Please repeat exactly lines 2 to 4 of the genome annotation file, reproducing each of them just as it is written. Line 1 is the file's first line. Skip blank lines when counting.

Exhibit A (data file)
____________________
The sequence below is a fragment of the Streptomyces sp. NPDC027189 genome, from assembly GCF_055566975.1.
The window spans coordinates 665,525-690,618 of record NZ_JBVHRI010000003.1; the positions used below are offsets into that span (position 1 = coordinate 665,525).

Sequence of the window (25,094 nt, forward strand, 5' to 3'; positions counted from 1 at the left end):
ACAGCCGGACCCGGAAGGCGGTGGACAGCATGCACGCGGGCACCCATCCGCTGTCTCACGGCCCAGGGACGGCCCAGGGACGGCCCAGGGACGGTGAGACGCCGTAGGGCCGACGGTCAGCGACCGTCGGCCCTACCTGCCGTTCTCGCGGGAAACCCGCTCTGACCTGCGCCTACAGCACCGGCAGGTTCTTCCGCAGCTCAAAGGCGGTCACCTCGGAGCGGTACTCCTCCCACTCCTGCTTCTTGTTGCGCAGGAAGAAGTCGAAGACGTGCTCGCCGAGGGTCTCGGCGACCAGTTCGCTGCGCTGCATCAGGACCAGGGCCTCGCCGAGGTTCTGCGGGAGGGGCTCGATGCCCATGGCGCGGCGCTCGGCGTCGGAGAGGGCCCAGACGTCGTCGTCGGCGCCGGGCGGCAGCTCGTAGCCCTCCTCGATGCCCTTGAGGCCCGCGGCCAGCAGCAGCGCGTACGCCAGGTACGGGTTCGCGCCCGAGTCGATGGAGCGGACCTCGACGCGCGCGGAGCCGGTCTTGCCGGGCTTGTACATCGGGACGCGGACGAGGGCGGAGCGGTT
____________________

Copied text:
The window spans coordinates 665,525-690,618 of record NZ_JBVHRI010000003.1; the positions used below are offsets into that span (position 1 = coordinate 665,525).

Sequence of the window (25,094 nt, forward strand, 5' to 3'; positions counted from 1 at the left end):
ACAGCCGGACCCGGAAGGCGGTGGACAGCATGCACGCGGGCACCCATCCGCTGTCTCACGGCCCAGGGACGGCCCAGGGACGGCCCAGGGACGGTGAGACGCCGTAGGGCCGACGGTCAGCGACCGTCGGCCCTACCTGCCGTTCTCGCGGGAAACCCGCTCTGACCTGCGCCTACAGCACCGGCAGGTTCTTCCGCAGCTCAAAGGCGGTCACCTCGGAGCGGTACTCCTCCCACTCCTGCTTCTTGTTGCGCAGGAAGAAGTCGAAGACGTGCTCGCCGAGGGTCTCGGCGACCAGTTCGCTGCGCTGCATCAGGACCAGGGCCTCGCCGAGGTTCTGCGGGAGGGGCTCGATGCCCATGGCGCGGCGCTCGGCGTCGGAGAGGGCCCAGACGTCGTCGTCGGCGCCGGGCGGCAGCTCGTAGCCCTCCTCGATGCCCTTGAGGCCCGCGGCCAGCAGCAGCGCGTACGCCAGGTACGGGTTCGCGCCCGAGTCGATGGAGCGGACCTCGACGCGCGCGGAGCCGGTCTTGCCGGGCTTGTACATCGGGACGCGGACGAGGGCGGAGCGGTT